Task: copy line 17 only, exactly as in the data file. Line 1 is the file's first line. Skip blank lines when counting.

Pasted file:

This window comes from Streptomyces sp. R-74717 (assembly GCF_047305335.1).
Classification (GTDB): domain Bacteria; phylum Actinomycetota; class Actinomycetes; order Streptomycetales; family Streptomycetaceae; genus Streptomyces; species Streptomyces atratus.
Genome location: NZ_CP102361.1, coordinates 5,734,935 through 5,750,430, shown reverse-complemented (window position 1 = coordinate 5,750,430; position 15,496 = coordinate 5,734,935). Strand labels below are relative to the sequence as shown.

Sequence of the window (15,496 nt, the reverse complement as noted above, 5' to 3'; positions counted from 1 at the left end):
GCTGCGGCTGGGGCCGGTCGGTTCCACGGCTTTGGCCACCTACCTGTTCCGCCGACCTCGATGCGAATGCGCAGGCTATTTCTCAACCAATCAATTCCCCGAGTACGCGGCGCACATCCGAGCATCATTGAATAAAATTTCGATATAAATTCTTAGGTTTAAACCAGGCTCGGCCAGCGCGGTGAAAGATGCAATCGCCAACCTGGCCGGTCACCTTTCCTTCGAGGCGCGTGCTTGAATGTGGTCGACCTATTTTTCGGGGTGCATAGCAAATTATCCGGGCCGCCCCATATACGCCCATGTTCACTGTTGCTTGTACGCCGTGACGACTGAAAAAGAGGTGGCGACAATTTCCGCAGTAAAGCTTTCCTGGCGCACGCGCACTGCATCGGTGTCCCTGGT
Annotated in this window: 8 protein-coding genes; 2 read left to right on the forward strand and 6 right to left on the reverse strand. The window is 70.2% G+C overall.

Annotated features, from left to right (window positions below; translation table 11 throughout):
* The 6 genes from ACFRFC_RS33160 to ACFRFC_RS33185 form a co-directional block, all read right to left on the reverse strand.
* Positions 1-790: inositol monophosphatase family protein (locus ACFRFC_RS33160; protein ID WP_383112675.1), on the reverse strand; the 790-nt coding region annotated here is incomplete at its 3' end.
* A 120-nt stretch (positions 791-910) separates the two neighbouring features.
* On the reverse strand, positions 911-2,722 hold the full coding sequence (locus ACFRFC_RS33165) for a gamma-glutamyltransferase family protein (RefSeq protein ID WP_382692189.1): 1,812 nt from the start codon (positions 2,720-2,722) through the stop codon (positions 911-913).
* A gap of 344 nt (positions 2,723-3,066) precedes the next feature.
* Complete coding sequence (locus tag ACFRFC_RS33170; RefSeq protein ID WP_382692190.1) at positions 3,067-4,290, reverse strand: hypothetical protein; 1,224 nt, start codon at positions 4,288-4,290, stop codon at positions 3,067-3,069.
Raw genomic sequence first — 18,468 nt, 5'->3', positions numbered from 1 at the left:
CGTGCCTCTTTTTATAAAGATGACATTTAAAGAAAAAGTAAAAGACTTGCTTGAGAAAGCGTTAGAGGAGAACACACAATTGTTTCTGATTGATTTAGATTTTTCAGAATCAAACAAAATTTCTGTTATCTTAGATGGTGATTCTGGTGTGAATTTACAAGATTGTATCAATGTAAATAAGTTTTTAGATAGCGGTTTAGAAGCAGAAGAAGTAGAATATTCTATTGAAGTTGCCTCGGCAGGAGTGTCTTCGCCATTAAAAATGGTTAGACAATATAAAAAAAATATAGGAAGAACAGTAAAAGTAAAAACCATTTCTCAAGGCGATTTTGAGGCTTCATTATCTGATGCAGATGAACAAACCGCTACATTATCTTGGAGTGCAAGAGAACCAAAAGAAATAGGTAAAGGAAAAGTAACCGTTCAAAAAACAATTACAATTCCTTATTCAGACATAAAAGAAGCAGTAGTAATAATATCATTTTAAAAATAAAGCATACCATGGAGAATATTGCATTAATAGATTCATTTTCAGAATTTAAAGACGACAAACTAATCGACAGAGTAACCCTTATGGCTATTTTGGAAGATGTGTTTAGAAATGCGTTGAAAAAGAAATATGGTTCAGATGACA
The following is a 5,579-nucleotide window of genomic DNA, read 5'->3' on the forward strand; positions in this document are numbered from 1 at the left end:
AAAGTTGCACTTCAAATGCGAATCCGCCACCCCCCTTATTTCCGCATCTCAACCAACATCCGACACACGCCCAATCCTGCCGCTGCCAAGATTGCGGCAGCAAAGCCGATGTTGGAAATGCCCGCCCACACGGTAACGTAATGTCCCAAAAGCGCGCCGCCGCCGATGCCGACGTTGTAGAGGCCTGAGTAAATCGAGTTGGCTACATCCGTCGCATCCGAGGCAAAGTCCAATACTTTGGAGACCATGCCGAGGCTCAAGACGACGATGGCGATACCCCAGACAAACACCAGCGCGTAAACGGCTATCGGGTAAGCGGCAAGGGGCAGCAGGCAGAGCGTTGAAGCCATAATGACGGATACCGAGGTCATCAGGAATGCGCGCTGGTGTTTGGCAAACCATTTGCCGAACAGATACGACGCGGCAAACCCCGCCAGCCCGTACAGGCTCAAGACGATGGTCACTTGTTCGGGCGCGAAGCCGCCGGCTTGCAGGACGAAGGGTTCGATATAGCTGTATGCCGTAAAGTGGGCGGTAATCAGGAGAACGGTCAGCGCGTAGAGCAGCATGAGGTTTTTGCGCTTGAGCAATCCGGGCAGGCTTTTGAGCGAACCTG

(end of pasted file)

AAAGTTGCACTTCAAATGCGAATCCGCCACCCCCCTTATTTCCGCATCTCAACCAACATCCGACACACGCCCAATCCTGCCGCTGCCAAGATTGCGGCAGCAAAGCCGATGTTGGAAATGCCCGCCCACACGGTAACGTAATGTCCCAAAAGCGCGCCGCCGCCGATGCCGACGTTGTAGAGGCCTGAGTAAATCGAGTTGGCTACATCCGTCGCATCCGAGGCAAAGTCCAATACTTTGGAGACCATGCCGAGGCTCAAGACGACGATGGCGATACCCCAGACAAACACCAGCGCGTAAACGGCTATCGGGTAAGCGGCAAGGGGCAGCAGGCAGAGCGTTGAAGCCATAATGACGGATACCGAGGTCATCAGGAATGCGCGCTGGTGTTTGGCAAACCATTTGCCGAACAGATACGACGCGGCAAACCCCGCCAGCCCGTACAGGCTCAAGACGATGGTCACTTGTTCGGGCGCGAAGCCGCCGGCTTGCAGGACGAAGGGTTCGATATAGCTGTATGCCGTAAAGTGGGCGGTAATCAGGAGAACGGTCAGCGCGTAGAGCAGCATGAGGTTTTTGCGCTTGAGCAATCCGGGCAGGCTTTTGAGCGAACCTG